Exposure to the elements: Over time, the effects of wind and rain can weaken the fabric of your tent. This can reduce water resistance and compromise stitching or tensile strength, resulting in rips or tears. Ultraviolet (UV) light: Long-term exposure to the sun`s rays can damage a tent by degrading the fabric.
You simply need to purchase a safe, robust electric hook up cable (our picks are below) plug it into the point and run the cable into your tent. From there you`ll be able to plug in standard 3-pin plugs into it and use your appliances (or at least some of them).
Well, the outer wall of a tent protects it from the air, water, and other elements by using extra-durable material. On the other hand, the inner layer is more breathable, allows better ventilation inside the tent, and prevents the build-up of condensation.
If you`re getting ready for rain as you set up your tent, simply use paracord to string up an extra tarp roof above your tent. This will act as an extra barrier against wind and rain and help keep you dry.
After your tent seams are completely secure and waterproof, they`ll remain that way for years. Usually, sealing your tent seams is a one-time, permanent fix. Unless you`re backpacking in harsh conditions for months on end, you`ll only have to reseal the seams once every 8-10 years.
If a tent is packed away wet, then mould will develop on the taped seams, and fabric. This degrades the fabric to the point it is no longer repairable. The tent will begin to smell very strongly, and we pitch them indoors, making it quite difficult to pitch.
Storing a wet tent can lead to the growth of mold and mildew, which can weaken the materials and cause unpleasant odors. It can also attract insects and cause the tent to become musty. To avoid these issues, it`s best to always dry the tent completely before storing it.
Put a tarp or ground cloth under your tent.

Not only will this help protect your tent, it adds another layer between you and the wet ground. Just be sure the tarp is not bigger than the tent bottom. Any edge of the tarp sticking out can allow water to puddle around and under your tent.

To make a basic A-frame over the top of your tent that will shed water or protect you from the sun, you will need a tarp about 4 feet bigger than the floor of your tent. So a 10 x 10 foot tent will need a 14 x 14 foot tarp to cover it for a decent shelter.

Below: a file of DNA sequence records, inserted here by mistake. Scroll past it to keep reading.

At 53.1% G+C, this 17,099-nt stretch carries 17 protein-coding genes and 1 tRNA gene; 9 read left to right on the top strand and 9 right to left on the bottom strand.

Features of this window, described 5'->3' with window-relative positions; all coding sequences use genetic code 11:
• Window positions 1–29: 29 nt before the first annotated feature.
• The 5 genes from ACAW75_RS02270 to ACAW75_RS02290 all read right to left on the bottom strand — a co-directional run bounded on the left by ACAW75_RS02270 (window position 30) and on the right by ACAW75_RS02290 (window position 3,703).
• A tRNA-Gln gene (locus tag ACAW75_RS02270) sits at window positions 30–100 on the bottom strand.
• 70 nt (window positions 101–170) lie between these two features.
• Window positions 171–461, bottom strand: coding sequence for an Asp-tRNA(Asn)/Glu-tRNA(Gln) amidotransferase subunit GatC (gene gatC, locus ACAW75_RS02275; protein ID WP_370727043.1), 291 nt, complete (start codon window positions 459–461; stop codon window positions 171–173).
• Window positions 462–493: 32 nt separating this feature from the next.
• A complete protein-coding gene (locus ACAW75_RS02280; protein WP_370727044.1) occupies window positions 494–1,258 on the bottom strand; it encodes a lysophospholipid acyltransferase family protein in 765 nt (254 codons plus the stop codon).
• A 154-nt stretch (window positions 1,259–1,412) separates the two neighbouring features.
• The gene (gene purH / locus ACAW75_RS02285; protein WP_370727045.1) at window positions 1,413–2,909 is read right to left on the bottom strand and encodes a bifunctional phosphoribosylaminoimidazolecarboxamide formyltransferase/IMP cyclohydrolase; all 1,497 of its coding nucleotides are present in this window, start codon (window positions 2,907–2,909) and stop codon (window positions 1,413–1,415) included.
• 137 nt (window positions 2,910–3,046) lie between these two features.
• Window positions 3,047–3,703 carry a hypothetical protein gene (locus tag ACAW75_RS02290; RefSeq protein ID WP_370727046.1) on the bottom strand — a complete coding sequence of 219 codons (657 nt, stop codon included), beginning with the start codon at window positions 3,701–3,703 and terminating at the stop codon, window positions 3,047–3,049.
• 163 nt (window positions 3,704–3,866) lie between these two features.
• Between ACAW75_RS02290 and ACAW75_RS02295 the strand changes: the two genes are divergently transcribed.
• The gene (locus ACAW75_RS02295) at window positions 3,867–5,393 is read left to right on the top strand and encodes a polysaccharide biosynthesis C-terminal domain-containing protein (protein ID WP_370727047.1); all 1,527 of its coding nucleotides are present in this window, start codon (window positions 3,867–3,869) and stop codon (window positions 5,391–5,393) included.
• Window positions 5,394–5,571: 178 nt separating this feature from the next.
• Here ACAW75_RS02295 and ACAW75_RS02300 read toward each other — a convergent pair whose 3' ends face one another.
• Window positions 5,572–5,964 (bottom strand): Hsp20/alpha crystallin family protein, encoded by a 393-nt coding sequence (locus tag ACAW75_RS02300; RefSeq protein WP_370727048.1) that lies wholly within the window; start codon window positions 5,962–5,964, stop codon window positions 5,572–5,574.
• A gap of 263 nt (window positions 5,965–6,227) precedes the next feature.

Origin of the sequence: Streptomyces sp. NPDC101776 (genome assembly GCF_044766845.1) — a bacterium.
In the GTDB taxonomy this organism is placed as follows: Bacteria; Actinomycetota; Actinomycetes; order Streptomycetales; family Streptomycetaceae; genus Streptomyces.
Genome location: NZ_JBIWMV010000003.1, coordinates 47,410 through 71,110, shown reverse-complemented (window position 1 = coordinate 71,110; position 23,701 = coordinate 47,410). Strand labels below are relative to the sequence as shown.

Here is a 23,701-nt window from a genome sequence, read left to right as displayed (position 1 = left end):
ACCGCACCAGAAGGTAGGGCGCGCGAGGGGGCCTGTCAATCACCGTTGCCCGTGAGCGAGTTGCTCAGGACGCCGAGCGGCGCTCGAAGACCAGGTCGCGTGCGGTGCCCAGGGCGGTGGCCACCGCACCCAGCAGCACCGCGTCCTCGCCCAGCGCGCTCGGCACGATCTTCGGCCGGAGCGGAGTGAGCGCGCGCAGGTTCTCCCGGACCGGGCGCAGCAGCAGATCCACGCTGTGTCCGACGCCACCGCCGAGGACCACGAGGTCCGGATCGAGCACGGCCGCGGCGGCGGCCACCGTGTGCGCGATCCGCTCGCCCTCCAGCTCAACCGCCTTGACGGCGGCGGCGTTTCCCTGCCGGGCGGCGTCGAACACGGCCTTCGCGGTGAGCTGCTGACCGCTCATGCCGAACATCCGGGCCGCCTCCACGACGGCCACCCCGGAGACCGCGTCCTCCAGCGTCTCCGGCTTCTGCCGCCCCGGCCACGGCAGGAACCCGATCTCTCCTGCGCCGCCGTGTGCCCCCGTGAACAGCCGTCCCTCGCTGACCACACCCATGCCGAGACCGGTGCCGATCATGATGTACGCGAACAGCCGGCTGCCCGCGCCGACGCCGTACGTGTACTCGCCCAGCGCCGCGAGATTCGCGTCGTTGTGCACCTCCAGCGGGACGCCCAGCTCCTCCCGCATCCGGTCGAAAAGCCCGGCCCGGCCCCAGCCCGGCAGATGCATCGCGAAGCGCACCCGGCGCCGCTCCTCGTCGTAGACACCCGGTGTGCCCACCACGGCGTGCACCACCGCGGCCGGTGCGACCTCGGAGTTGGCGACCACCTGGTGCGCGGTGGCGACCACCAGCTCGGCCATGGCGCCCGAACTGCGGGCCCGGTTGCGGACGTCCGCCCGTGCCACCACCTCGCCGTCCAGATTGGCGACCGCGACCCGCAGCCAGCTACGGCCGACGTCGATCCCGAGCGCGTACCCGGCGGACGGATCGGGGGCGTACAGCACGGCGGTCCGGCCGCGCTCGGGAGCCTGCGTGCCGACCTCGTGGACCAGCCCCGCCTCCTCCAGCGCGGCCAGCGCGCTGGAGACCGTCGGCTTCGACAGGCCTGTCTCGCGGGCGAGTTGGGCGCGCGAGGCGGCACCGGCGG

Discover Relevant Questions and Answers for Your Specific Issue

the most relevant questions and answers related to your specific issue

Centre pole is failing to hold tent up in any real wind
ANSWER : TRY DRILLING A SMALL HOLE ON THE INNER POLE SLIGHTLY SMALLER THAN THE DIAMETER OF THE SCREW. U WILL WANT TO DRILL SMALL HOELS EVERY FEW INCHES(CM) SO THAT U WILL BE ABLE TO SET THE POLE AT VARIOUS HEIGHTS IN THE FUTURE.

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Im looking manual instructions for coleman Sahara tent
ANSWER : Go on youtube, you will find some excellent videos on how to….on a range of tents. I saw the coleman sahara tent on a video last year as I was considering buying one! Good luck!

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Swiss Gear Tent – Broken Poles SG33071F
ANSWER : Take a look on amazon for replacement. here: Amazon com tent poles. I hope this was helpful. Cheers

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The instructions I got are not exactly for the tent in the bag, so I need to find out the specific instructions for my tent rther than the generic instructions it came with.
ANSWER : Search on the internet for the manufacturer’s name, and the tent model. Most have instruction sheets downloadable from their websites. If that doesn’t work, and they can’t help you by email, then try to find a scout troop or outdoors club in your area, who may be able to help you find instructions or even someone with a similar tent.

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I have stripped the thread in an extendable tent pole.
ANSWER : If you go to any good tool store or engineering store you can get what is known as helecoil insert.just tell them the inside diam of the pole.they will probably put it in for you if yuo take the pole along.hope this will help.regards barry.